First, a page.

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Microk8s is a lightweight, easy-to-install Kubernetes distribution that provides a fully functional cluster in a single virtual machine. It has gained popularity in recent years due to its simplicity and ease of use, especially when compared to other similar Kubernetes options such as k3s and minikube. In this article, we’ll take a closer look at what Microk8s is, how it differs from managed Kubernetes clusters, and what advantages it has over other Kubernetes distributions. We will also share our own experiences using Microk8s in various projects, highlighting the advantages and benefits it provides. Finally, we’ll show you how to set it up on your virtual machine.

What is MicroK8s?

Microk8s is a Kubernetes distribution developed by Canonical, the company that created Ubuntu. It is designed to create a simple single-node Kubernetes cluster that can run on any machine. It is ideal for developers, small deployments, edge computing, IoT, and other situations where a full-scale Kubernetes cluster is not needed or practical. Microk8s has a rich set of features, including automatic updates, built-in service discovery, and support for various storage and networking plugins.

Microk8s vs. Managed Kubernetes Clusters

Managed Kubernetes clusters are typically offered by cloud providers and have the advantage of being fully managed by the provider. This means they handle all administrative tasks such as updating, scaling, monitoring and backup. While managed clusters are convenient, they often come with a higher  price  tag and may not be suitable for smaller projects or for those who don’t need all the features provided by a full-blown Kubernetes cluster.

In contrast, Microk8s is designed to be  lightweight ,  self-contained  and  easy to install  . It can be run on a single virtual machine, making it ideal for small projects or when you need to quickly get a Kubernetes cluster up and running. It requires minimal configuration and is ideal for developers who want to focus on their applications rather than managing the cluster.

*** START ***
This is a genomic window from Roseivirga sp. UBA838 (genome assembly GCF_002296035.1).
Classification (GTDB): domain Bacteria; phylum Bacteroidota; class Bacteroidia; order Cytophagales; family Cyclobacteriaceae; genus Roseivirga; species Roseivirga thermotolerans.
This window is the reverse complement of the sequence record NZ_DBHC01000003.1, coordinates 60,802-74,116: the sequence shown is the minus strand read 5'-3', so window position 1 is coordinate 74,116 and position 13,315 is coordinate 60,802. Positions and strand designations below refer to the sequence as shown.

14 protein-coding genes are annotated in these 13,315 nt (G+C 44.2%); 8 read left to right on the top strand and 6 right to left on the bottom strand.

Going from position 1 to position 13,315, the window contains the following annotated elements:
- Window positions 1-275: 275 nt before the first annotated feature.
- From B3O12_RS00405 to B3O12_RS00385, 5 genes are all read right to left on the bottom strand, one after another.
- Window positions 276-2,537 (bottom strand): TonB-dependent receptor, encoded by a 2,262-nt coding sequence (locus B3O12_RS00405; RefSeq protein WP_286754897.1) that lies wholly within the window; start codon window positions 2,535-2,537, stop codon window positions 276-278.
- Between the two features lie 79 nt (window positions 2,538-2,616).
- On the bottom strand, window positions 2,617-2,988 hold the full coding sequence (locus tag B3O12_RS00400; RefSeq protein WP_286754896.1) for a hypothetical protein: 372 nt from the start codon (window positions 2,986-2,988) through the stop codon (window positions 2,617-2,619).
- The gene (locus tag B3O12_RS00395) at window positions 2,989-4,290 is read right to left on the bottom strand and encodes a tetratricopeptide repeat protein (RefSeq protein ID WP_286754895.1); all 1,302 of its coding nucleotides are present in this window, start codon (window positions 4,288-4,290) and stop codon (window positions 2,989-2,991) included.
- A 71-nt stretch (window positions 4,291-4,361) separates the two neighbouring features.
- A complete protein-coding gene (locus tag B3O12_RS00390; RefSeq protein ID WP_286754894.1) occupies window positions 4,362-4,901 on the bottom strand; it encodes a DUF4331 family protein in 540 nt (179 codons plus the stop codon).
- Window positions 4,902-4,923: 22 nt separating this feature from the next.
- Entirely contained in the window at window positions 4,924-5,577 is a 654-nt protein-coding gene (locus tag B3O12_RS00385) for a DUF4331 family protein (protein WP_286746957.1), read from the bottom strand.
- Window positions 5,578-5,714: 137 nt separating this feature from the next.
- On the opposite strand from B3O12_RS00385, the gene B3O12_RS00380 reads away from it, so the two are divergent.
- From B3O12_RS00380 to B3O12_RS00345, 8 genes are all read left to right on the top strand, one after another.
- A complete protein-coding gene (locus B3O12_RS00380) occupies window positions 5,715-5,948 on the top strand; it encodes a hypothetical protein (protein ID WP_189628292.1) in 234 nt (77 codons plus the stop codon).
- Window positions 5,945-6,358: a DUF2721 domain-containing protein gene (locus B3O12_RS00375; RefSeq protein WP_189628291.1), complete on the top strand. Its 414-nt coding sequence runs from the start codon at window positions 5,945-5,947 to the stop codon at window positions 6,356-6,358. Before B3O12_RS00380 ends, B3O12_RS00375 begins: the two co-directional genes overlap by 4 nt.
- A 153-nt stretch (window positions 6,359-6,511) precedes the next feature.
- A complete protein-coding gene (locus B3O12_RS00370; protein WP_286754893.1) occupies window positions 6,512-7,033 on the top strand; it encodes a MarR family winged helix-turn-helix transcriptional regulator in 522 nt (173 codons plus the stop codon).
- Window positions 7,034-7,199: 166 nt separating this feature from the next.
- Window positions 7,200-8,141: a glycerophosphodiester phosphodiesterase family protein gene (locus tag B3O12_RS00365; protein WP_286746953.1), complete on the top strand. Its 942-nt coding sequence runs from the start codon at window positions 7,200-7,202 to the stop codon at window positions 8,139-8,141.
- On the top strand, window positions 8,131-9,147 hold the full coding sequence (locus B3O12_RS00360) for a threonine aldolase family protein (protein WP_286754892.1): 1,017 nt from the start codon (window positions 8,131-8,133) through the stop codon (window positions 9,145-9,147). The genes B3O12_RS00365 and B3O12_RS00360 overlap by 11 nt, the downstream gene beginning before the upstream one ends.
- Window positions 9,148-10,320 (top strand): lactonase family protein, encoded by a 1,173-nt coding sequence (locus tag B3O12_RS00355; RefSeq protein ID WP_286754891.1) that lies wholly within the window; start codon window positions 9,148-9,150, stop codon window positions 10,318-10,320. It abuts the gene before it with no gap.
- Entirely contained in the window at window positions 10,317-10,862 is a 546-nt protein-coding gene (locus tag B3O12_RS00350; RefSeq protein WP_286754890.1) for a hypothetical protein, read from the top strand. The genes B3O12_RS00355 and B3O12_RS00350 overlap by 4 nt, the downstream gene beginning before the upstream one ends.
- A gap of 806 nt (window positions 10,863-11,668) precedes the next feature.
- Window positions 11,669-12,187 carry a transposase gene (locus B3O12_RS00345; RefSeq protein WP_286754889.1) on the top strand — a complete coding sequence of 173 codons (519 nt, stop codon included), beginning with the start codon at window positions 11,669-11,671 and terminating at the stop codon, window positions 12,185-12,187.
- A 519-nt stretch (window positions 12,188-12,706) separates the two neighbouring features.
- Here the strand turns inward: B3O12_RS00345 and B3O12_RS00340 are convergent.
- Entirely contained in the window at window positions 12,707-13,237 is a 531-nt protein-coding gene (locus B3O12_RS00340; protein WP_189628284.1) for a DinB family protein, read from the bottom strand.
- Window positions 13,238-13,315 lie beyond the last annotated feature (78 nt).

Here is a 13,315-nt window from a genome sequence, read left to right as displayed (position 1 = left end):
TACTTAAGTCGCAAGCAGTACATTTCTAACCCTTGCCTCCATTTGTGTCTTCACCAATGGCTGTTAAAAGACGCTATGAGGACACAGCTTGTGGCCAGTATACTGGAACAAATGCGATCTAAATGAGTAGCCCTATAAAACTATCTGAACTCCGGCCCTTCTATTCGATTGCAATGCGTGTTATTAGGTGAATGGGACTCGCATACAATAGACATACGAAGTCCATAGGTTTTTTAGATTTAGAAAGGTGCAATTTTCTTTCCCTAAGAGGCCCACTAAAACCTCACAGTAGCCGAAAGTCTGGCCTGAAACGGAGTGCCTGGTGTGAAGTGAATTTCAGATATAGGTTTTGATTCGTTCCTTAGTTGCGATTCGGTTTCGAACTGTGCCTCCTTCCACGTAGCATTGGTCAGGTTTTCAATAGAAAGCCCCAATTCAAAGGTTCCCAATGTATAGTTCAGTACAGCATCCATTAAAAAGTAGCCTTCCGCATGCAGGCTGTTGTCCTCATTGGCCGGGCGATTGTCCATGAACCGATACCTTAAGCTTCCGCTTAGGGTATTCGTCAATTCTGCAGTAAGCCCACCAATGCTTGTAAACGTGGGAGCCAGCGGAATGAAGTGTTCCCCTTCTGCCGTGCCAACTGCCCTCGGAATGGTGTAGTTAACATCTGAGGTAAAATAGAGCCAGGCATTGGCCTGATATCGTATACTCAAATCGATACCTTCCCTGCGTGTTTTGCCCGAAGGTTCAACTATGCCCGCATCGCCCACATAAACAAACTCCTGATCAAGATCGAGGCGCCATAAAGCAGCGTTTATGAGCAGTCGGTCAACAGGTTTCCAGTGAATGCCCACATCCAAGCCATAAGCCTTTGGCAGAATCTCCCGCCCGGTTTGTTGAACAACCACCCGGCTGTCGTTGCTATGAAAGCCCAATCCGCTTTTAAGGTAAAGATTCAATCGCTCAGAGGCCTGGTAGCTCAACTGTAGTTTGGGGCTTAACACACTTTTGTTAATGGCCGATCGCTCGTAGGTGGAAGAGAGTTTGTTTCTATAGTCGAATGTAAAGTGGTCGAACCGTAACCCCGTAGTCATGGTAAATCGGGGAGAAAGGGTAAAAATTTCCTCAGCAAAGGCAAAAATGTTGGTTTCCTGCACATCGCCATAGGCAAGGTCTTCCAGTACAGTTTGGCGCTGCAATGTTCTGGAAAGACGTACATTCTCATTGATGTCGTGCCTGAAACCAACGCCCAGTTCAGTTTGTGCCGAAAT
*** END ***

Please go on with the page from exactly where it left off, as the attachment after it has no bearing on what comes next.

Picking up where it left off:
Microk8s vs K3s and Minikube

K3s and Minikube are two other popular lightweight Kubernetes distributions. While they both offer a simplified Kubernetes experience, they have a few key differences compared to Microk8s:

  1. K3s : Developed by Rancher Labs, K3s is designed for edge computing, IoT, and other resource-constrained environments. It has a smaller binary code size than Microk8s and offers a more minimalistic feature set. However, Microk8s provides better support for various storage and networking plugins and has a more complete feature set out of the box.
  2. Minikube : Minikube is specifically designed for local development, allowing developers to run a single-node Kubernetes cluster on their local machines. While Minikube is great for development and testing, it lacks some of the more advanced features and plugin support provided by Microk8s, making Microk8s a more general-purpose option.

This table provides an overview of the key differences between Microk8s, Managed Kubernetes Clusters, K3s, and Minikube in terms of their target use cases, installation, management, cost, and capabilities. This will help you easily compare and understand their unique offerings and suitability for different scenarios.


Target use case

Developers, Small Deployments, Edge Computing, IoT

Large deployments, enterprises

Edge computing, IoT, resource-constrained environments

Local development, testing


Simple, single node installation

Vendor managed multi-node installation

Simple, single node installation

Simple, single node installation


Self-management, minimum administrative tasks

Provider management, full administrative support

Self-management, minimum administrative tasks

Self-management, minimum administrative tasks


Free, open source

Paid, prices depend on the provider

Free, open source

Free, open source

Automatic updates





Service Discovery


Depends on provider



Plugins for storage and networking

Full support

Depends on provider

Limited support